Friday, June 29, 2007

Kimo Kippen at ASTD

Kimo Kippen gave a message on Ohana (Family)9at ASTD this year. He is the VP of Human Resources for Marriott and was asked to introduce the keynote done by Keith Ferrazzi. Before introducing Ferrazzi, told three stories about leadership.

Kimo's Lesson on Ethics!

Kimo was eight years old 8 and just beginning to think for himself. His had a close friend named John. And John's father was going to war. Viet Nam.. Kimo's grandmother was very spirited and was against the war. He was unsure.. should he be for or against the war... went to his mother and asked her who was right.. His mother was very wise and told him said two things:

She told him that everyone was right!

Then she asked him a question: "What do you think is right?"

The lesson is an important one. Kimo's mother taught him that he had to decide what was right for himself? He had to be an independent thinker.. her simpler and power advice continues to shape him.

The Importance of OHANA

One of his first leadership role was managing the hospitality bar in a maui hotel.. He had a secret shopper.. who came into his shop. Secret shoppers are trained to do quality audit on the operation and she was brutal on them. They were all called in on their day off for a meeting and she laid out all the things his team was doing wrong. It was all negative. Kimo got upset and decided that he had to talk to his boss. He had strong feelings that they had been treated unfairly. He told his boss that that moral was down and they were all unhappy. He thought he was easily killing any future job opportunities he might have, but he believed his was doing the right thing.

His boss told him one thing... "For every arrow she through at you, it when through you and hit me in the stomach." He took ownership of the problem and took responsibility and accountability. The boss demonstrated the concept for Ohana.. we are all family.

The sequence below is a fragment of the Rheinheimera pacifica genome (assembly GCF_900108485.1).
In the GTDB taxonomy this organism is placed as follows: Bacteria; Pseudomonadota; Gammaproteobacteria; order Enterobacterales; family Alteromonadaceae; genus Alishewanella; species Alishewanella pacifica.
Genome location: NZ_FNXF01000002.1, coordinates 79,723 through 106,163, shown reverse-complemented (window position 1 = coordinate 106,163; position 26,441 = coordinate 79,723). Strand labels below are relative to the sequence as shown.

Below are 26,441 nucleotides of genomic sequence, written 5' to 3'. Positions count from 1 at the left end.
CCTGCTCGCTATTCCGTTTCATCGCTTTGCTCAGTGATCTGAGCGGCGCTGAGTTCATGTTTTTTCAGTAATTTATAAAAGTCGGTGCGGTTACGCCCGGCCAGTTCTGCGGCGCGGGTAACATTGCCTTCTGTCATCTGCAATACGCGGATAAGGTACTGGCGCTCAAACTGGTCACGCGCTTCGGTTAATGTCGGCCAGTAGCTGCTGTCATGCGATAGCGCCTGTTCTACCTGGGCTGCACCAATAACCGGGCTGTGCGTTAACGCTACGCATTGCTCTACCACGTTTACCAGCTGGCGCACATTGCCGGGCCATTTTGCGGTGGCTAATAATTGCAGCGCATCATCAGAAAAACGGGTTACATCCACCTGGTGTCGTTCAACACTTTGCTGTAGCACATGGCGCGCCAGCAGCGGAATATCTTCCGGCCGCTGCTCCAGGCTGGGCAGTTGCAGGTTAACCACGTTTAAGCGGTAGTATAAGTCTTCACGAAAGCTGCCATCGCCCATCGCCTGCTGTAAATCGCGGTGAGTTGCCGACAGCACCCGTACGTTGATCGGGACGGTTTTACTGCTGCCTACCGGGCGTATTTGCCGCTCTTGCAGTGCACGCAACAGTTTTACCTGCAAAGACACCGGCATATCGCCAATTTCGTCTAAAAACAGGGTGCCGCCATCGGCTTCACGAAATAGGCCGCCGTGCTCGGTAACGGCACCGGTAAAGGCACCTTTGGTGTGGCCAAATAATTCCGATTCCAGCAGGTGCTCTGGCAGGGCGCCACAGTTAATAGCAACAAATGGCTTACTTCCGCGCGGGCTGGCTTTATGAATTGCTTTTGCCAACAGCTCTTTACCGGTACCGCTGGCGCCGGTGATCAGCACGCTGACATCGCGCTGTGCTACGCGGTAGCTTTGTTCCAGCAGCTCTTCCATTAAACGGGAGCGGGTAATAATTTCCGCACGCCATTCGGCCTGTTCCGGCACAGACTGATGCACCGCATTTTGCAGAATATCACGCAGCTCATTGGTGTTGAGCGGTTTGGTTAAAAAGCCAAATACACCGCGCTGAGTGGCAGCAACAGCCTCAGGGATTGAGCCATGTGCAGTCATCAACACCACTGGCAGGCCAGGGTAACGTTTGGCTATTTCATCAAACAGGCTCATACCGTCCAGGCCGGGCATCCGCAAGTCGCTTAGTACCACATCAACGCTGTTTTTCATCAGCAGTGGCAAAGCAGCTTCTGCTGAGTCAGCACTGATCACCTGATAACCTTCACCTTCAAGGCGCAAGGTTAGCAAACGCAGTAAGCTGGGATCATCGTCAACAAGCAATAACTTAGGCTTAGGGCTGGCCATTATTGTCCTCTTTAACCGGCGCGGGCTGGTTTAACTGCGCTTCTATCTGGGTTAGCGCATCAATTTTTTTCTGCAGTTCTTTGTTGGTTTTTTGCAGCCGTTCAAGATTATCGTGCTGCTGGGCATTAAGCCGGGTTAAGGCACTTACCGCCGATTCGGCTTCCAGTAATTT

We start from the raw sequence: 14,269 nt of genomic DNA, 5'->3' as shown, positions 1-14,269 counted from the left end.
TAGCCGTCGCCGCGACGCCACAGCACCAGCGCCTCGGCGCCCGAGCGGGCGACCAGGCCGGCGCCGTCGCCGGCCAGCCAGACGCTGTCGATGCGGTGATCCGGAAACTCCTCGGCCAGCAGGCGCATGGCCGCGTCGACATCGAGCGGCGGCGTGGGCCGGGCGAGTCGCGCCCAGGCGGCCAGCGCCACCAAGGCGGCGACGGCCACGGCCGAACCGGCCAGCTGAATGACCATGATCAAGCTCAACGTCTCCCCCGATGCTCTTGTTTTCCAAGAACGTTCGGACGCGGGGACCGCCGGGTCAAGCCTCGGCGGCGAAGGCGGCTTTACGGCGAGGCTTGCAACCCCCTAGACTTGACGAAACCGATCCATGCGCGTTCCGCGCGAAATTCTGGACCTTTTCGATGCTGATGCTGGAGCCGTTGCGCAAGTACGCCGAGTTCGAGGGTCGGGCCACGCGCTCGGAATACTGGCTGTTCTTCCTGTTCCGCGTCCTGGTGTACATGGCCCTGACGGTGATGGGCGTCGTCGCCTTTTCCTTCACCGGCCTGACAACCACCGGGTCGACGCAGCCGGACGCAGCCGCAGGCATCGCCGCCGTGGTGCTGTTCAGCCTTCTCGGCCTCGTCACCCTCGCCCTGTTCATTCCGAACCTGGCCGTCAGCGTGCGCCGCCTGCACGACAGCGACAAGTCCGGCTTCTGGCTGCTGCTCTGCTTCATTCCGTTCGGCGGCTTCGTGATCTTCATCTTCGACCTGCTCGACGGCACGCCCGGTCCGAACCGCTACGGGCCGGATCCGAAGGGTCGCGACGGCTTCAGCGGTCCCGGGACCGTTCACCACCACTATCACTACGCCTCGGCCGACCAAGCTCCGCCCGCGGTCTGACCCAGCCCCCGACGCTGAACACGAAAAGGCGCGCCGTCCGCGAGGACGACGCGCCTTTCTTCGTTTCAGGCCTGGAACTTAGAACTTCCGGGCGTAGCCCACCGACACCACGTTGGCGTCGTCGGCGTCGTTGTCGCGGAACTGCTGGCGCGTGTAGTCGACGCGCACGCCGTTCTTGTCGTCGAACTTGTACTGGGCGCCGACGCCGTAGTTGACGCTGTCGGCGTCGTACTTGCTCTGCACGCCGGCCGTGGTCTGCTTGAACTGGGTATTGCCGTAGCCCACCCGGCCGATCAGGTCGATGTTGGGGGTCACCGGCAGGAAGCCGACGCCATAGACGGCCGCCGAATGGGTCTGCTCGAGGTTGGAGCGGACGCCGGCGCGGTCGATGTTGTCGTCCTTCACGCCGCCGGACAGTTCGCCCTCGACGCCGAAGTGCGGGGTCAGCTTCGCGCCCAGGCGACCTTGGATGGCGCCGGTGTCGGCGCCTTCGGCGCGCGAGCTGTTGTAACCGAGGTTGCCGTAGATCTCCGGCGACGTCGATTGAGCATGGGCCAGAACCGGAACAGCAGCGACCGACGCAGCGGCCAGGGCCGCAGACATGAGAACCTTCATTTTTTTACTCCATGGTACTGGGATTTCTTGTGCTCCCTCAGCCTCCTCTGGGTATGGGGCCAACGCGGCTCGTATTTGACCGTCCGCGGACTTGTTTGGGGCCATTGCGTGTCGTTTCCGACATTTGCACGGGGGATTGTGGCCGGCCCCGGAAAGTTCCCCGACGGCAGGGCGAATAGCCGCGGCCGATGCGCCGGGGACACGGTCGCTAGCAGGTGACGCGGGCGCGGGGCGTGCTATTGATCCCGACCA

OHANA - 9/11

Then Kimo brought home by reminding us that on 9/11.. an employee of Marriott, Nancy, was in charge of their property that sat on the edge of the towers... When it all began to fall, Nancy had to get everyone out of the hotel.. over a 1000 guest. Nancy had to take care of the ohana (the family) and using the master list of all guest and employees. Risking her life.. hanging on to the list, more precious than her own life.. they worked to get everyone out. They lost 2 associates helping guest get out of the hotels, but they got people out of the hotel. They also saved the flag from the hotel which today sits in their corporate offices in DC. Kimo walks by it every morning and thinks "OHANA!"

These three stories echo the importance of treating your employees as a family. Putting yourself last.. putting them first.. Great stories and Kimo did a much better job of telling them than I!

Thursday, June 7, 2007

The Big Questions.. Great E-learning

The Big Question over at the Learning Circuits Blog this month is what is great e-learning. While Learning Circuits tends to focus on corporate e-learning, I think it would be useful for them to see something a little more fun.. So my vote for a great e-learning site is CyberCamp!

Why do I like it.. well it is interactive... it engages you quite well and best of all.. it teaches you important things.. Even us adults will learn a thing or two..

What sites do you think of when asked the question "What is great e-learning?"

Tuesday, June 5, 2007

Jim Collins - Reflections on his mentors...

Jim Collins' presentation had a few nuggets in his talk, but the part I loved the best were his stories about his mentors.. here are a few great comments:

John Gardner taught him about the importance of learning and being curious. He loves to quote one of of Gardner's best statements to him.. Jim, you need to spend more time being interested, and less time trying to be interesting." The message.. Life is about asking questions and being curious about why something is the way it is.